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Summary

To identify predictive factors and mortality of patients with influenza admitted to intensive care units (ICU) we carried out a prospective cohort study of patients hospitalized with laboratory-confirmed influenza in adult ICUs in a network of Canadian hospitals between 2006 and 2012. There were 626 influenza-positive patients admitted to ICUs over the six influenza seasons, representing 17·9% of hospitalized influenza patients, 3·1/10 000 hospital admissions. Variability occurred in admission rate and proportion of hospital influenza patients who were admitted to ICUs (proportion range by year: 11·7–29·4%; 21·3% in the 2009–2010 pandemic). In logistic regression models ICU patients were younger during the pandemic and post-pandemic period, and more likely to be obese than hospital non-ICU patients. Influenza B accounted for 14·2% of all ICU cases and had a similar ICU admission rate as influenza A. Influenza-related mortality was 17·8% in ICU patients compared to 2·0% in non-ICU patients.

INTRODUCTION

Influenza infections occur each autumn and winter season in temperate climates, causing a range of respiratory tract symptom severity from virtually asymptomatic to critical illness. Intensive care units (ICUs) provide supportive care for the most severely affected influenza patients [1, 2]. There have been several epidemiological studies of influenza in ICU patients particularly during the 2009–2010 pandemic but few have evaluated the impact of influenza over multiple seasons [310]. Given the year-to-year variability in frequency and severity of influenza infection, a better epidemiological assessment of influenza in ICUs is needed in order to assist clinicians to anticipate the variability and policy-makers to prepare for ICU capacity. The purpose of this report is to examine the frequency, variability, risk factors and outcome of ICU admissions in influenza patients and compare the pandemic year with pre- and post-pandemic periods. We have assessed influenza in hospitalized adults in a network of Canadian hospitals over a 6-year period.

METHODS

Surveillance network

The Canadian Nosocomial Infection Surveillance Program (CNISP) is a network of 54 acute-care hospitals from ten Canadian provinces [11, 12]. It is a partnership between the Public Health Agency of Canada (PHAC) and a group of hospital-based Infection Prevention and Control (IPC) specialists, the Canadian Hospital Epidemiology Committee (CHEC) who carry out surveillance for healthcare-associated infections within their facilities. As part of the response to the 2002–2003 SARS pandemic PHAC asked CNISP to establish a respiratory tract infection surveillance programme in network hospitals. CNISP began surveillance for influenza in adults admitted to network hospitals in 2006, as previously described [11, 13]. Clinical practice guidelines recommend testing for influenza in adults admitted to hospital with fever and respiratory symptoms, including community-acquired pneumonia [14]. Surveillance for influenza in adults in participating hospitals is considered to be within the mandate of hospital infection prevention and control programmes and therefore does not constitute human research.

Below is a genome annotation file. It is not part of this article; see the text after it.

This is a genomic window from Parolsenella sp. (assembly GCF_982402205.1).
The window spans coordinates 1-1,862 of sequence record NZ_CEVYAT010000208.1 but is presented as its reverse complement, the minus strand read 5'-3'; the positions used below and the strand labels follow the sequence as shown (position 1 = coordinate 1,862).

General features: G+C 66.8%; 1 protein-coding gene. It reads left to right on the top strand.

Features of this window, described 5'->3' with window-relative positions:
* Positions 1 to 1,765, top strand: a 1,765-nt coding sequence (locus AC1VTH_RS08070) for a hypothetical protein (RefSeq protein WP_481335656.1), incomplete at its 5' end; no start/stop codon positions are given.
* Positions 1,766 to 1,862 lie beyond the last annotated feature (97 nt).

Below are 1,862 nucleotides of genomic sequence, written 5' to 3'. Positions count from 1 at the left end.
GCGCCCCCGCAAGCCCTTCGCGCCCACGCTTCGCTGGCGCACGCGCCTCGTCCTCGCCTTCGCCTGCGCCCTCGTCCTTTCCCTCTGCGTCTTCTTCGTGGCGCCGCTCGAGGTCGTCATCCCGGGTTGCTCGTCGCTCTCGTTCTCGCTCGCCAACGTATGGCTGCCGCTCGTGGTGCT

Surveillance period

From 2006 to 2008, CNISP conducted surveillance of laboratory-confirmed influenza in hospitalized inpatients aged ⩾16 years during the traditional influenza season (November–June). Following the emergence of the pH1N1 influenza virus in 2009, the programme was expanded to year-round surveillance, which continued into the 2010–2011 season. During the 2011–2012 season, the surveillance period returned to the traditional influenza season (November–June).

Case definition

A case patient was defined as any inpatient aged ⩾16 years with a positive influenza laboratory test result from a specimen collected during the surveillance period who was admitted to an ICU in a participating hospital. Testing by virus culture, antigen detection or nucleic acid testing was performed in accredited laboratories according to national standards [15].

Case finding

Cases were identified by trained infection control practitioners who identified hospitalized influenza patients at the point of initial positive test. Detailed standardized patient questionnaires were completed for each case and included patients’ laboratory information, patients’ demographic characteristics, and influenza risk factors and comorbidities. Risk factor and comorbidity data were defined on the basis of diagnoses present within the medical record. Patients were reviewed at 30 days following initial positive test to determine antiviral treatment, whether ICU admission had occurred, and clinical outcome. Records of patients who died within 30 days of their initial positive test result were reviewed by a participating physician to determine whether the death was directly related, indirectly related or unrelated to influenza. Data for underlying medical conditions were not available for the 2008–2009 season. Community vs. hospital acquisition of influenza was determined by standard definition [11].

Data analysis

ICU admission rates were calculated using cases who were admitted to an ICU in a participating hospital divided by the number of patient admissions (influenza and non-influenza) in participating hospitals during the surveillance period. To assess admission trends, three time periods were constructed: pre-pandemic (2006–March 2009), pandemic (April 2009–July 2010) and post-pandemic (August 2010–2012).